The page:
The Season of Emancipation is more than just the Crop Over Festival or slavery, says Government’s Special Advisor on Culture and Heritage, Senator John King.
He stressed that point Friday as the Division of Culture in the Prime Minister’s Office continues to raise awareness about the season.
“We really want people to think of the Season of Emancipation as more than Crop Over and more than just slavery, but to look at it in its widest form.
“If I mention the Season of Emancipation, 99 per cent of the time people will think of slavery because that was what we taught for many years . . . . However, if you are serious about building out a unique society, then it has to begin to broaden its understanding of itself and all of the different races, religions and different dynamics in society,” King said.
He was speaking during a meeting with The Nation’s Editor-in-Chief Carol Martindale, Digital Editor Sherrylyn Toppin, Publication Coordinator Natanga Smith and multi-media journalist Tre Greaves at the Harold Hoyte and Fred Gollop Media Complex, Fontabelle, St Michael.
King acknowledged that while last year’s season was filled with events, they will be doing more to educate the public, especially children, about the importance of the season, particularly leading up to the Emancipation Day Walk on August 1 and Jackie Opel Day Commemoration Music Symposium on August 27.
“Last year we were coming out of COVID and needed people to feel comfortable coming back out and to acclimatise. This year is about the educational aspect. For example, on Jackie Opel Day there will be a music symposium with Jamaican guests, because we are trying to get our artistes to think of themselves as world players and not just the six weeks of Crop Over or to relegate entertainment to just calypso,” he said.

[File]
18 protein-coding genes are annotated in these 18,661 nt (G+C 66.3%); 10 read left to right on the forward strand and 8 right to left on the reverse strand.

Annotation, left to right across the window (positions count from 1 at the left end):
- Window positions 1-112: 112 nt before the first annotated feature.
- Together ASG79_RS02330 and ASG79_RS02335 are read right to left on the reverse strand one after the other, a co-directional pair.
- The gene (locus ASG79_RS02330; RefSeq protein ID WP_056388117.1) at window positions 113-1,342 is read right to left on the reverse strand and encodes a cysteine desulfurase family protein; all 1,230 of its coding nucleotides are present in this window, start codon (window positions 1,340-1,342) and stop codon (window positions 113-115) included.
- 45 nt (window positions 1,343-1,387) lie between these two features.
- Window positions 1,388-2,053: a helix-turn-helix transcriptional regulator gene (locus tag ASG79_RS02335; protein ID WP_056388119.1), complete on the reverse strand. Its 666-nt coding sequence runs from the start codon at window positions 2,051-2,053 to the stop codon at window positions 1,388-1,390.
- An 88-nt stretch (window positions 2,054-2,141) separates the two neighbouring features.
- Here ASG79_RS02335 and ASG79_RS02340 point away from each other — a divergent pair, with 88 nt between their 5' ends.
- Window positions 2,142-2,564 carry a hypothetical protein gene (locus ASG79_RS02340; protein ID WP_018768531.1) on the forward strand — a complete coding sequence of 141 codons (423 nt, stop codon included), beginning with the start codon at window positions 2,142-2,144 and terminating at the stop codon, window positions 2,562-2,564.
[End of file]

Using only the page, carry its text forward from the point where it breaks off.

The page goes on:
“In the past, it [the Emancipation Day Walk] was done by private entities but we are getting involved this year in a different way. We are expecting to have a huge contingent of schoolchildren involved to bring more of a structure to it.”
Hundreds of students are expected to participate.
This year, the season is being held under the theme Reimagining The Past; Celebrating The Future.
It officially began on April 14 with a series of pop-up events across the country. There were live paintings, dancing, spoken word and musical performances.
The next major date on the Season of Emancipation calendar is National Heroes Day, April 28. During that weekend, the 11 parishes are expected to host events in honour of Barbados’ national heroes.
Some of the other key dates during the season are Labour Day, May 1; Africa Day, May 25; The Day of National Significance, July 26; Emancipation Day, August 1 and Marcus Garvey Day on August 17.
“It’s about getting people to emancipate from misconceptions and from ignorance about who they are and the roles different persons have played in developing the Barbados we live in. That’s the whole idea of reimagining the past and beginning to celebrate the future, and you guys are going to be paramount to begin this long process of education,” he noted. (TG)